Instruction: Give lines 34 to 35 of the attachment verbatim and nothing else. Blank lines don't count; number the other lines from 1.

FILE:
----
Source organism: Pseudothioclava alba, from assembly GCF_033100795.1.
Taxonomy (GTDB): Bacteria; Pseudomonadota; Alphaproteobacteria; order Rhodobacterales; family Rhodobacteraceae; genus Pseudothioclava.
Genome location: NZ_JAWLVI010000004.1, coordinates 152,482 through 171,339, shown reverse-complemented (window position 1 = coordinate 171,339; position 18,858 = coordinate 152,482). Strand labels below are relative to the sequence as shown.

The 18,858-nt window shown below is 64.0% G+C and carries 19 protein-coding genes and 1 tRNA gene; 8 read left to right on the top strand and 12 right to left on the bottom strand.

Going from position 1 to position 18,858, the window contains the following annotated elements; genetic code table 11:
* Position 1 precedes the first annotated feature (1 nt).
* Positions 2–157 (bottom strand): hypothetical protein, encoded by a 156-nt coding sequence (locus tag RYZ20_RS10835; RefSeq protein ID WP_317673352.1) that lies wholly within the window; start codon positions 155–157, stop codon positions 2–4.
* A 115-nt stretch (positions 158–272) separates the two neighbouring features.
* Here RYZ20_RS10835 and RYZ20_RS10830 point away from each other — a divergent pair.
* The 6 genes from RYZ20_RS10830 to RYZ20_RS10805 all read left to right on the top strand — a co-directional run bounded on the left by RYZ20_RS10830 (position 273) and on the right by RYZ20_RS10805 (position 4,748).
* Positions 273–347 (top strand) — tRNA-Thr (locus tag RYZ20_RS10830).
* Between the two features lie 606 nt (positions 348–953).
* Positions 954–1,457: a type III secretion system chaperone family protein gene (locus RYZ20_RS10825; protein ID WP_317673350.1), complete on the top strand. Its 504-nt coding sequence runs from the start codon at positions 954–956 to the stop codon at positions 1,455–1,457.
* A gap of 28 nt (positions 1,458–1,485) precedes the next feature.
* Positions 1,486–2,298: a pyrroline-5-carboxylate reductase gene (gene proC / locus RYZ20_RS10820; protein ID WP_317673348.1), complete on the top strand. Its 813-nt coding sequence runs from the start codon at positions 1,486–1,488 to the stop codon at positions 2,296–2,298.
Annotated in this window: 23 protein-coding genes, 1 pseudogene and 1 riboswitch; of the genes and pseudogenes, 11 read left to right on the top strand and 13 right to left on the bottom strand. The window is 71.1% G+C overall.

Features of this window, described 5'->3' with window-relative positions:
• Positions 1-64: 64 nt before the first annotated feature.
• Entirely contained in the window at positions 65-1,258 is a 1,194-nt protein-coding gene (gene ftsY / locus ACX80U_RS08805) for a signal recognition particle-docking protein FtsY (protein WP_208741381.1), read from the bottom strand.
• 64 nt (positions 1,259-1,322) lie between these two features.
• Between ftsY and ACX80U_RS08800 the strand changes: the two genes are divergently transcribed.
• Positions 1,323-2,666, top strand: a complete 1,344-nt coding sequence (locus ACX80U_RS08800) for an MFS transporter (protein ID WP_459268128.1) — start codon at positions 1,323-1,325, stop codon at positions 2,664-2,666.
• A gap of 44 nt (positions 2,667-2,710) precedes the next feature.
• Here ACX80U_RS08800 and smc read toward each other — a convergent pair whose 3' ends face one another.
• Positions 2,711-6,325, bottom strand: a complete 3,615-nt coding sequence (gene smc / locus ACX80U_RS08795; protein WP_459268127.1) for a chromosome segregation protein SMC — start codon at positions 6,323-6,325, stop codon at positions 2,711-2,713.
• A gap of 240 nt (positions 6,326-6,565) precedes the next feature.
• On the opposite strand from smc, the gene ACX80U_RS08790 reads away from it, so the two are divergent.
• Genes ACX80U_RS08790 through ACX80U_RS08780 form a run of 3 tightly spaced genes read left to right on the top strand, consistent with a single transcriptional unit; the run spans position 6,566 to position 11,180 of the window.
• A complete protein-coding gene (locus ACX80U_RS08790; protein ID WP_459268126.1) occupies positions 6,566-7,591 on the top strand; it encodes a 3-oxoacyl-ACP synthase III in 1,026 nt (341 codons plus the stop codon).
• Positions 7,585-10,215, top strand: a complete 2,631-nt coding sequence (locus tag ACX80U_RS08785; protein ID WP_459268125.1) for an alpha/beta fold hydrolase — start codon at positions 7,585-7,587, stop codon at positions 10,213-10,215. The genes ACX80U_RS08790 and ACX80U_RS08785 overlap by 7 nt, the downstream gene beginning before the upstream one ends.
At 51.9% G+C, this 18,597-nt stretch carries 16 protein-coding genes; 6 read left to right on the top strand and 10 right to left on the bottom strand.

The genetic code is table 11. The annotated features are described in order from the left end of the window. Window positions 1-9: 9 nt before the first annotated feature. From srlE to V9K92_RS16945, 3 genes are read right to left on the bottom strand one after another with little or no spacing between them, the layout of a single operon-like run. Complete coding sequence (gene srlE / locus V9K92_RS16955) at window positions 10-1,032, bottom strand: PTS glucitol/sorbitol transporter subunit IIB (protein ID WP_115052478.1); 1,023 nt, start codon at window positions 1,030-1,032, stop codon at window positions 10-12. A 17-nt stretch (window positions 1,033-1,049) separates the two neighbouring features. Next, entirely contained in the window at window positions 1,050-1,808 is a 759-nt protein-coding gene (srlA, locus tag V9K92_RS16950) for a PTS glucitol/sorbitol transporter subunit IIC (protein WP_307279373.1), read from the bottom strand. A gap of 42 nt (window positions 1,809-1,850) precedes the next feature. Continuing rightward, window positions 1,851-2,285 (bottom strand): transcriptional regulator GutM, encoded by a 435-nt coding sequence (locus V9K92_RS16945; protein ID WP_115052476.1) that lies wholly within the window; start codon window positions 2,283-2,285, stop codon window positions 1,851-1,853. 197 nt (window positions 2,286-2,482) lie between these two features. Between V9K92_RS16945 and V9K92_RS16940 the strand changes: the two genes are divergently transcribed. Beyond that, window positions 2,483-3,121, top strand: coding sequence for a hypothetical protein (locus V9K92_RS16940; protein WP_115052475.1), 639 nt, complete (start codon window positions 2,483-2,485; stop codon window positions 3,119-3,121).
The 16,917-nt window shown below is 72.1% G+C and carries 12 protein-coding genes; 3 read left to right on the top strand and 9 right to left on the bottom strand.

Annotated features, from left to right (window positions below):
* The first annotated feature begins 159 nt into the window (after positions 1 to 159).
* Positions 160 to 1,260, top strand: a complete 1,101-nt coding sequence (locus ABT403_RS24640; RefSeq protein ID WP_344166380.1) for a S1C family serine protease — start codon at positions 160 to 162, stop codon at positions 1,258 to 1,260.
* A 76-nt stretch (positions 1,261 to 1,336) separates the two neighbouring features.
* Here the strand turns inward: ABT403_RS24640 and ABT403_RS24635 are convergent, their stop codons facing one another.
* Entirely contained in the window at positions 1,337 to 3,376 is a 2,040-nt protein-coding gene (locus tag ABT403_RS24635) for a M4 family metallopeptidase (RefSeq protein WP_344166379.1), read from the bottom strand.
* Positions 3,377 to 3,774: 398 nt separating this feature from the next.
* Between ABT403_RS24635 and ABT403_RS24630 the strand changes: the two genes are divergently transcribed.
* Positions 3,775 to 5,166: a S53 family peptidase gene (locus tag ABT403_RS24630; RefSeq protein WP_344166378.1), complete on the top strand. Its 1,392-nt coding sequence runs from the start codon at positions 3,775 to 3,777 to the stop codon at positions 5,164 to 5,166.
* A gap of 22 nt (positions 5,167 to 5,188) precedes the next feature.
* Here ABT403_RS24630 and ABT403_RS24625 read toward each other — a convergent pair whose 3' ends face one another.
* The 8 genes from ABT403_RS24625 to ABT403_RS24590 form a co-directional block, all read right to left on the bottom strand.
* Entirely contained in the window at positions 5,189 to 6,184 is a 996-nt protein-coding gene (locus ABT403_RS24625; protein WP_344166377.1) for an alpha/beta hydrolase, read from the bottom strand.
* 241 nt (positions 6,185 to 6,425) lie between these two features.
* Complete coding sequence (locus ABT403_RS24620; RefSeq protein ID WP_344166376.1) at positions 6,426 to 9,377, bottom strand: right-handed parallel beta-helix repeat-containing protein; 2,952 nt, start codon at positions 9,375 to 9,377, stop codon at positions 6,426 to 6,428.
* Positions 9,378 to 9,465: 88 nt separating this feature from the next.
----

Annotated features, from left to right (window positions below):
* The first annotated feature begins 159 nt into the window (after positions 1 to 159).